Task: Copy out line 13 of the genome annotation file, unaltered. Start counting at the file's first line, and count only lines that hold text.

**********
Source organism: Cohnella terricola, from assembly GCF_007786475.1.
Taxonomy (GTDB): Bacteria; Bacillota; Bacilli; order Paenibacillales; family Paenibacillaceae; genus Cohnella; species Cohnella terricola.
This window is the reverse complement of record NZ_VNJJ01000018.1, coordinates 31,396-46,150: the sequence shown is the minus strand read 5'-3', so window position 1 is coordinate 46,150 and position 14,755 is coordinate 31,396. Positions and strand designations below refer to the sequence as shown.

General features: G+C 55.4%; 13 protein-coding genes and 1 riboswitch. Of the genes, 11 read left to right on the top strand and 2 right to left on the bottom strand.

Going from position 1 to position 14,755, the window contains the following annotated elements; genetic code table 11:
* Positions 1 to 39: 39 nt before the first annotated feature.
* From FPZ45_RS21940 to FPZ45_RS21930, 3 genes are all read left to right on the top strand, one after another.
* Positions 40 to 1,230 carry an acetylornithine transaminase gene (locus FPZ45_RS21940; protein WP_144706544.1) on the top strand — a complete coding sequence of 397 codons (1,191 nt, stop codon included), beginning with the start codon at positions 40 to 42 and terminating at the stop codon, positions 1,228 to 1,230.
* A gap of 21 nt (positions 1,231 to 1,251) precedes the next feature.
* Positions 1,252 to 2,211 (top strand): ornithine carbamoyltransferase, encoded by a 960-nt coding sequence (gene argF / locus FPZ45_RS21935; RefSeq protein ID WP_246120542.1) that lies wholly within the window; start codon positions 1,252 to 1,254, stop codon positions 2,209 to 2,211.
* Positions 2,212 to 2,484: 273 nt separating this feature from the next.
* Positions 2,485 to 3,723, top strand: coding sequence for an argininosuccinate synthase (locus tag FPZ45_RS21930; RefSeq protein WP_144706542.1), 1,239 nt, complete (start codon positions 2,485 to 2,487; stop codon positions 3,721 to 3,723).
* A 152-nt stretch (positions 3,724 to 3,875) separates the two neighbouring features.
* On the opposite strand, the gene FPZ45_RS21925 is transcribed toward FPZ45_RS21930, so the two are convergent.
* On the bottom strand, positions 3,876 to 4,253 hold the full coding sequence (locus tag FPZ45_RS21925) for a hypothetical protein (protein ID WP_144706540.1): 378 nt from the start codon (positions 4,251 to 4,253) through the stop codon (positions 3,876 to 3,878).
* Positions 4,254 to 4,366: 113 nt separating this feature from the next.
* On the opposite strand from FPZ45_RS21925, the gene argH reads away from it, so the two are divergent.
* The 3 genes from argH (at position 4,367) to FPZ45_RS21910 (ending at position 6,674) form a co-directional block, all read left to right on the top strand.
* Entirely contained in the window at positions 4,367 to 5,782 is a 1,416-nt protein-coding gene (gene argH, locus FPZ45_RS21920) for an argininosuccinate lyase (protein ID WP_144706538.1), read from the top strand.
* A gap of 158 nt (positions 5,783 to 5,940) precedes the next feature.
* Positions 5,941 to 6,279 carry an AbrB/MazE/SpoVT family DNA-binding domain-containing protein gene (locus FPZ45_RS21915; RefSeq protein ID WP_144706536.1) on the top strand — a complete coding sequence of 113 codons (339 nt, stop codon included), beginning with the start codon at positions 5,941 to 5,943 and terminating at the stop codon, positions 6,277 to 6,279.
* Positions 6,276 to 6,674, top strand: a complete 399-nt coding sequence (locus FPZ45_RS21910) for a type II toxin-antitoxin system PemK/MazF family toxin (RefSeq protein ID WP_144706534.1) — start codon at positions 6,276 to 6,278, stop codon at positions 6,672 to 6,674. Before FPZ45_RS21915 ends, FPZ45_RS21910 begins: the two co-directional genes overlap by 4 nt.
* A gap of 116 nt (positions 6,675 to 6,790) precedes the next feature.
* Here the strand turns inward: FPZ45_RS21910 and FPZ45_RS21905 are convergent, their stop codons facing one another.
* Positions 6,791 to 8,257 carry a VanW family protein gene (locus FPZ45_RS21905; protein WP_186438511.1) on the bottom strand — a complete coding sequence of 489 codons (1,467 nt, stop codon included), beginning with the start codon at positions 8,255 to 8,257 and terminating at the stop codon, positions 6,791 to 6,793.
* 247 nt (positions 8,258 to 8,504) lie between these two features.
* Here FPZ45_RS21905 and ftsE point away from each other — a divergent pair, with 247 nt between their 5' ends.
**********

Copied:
* A 152-nt stretch (positions 3,724 to 3,875) separates the two neighbouring features.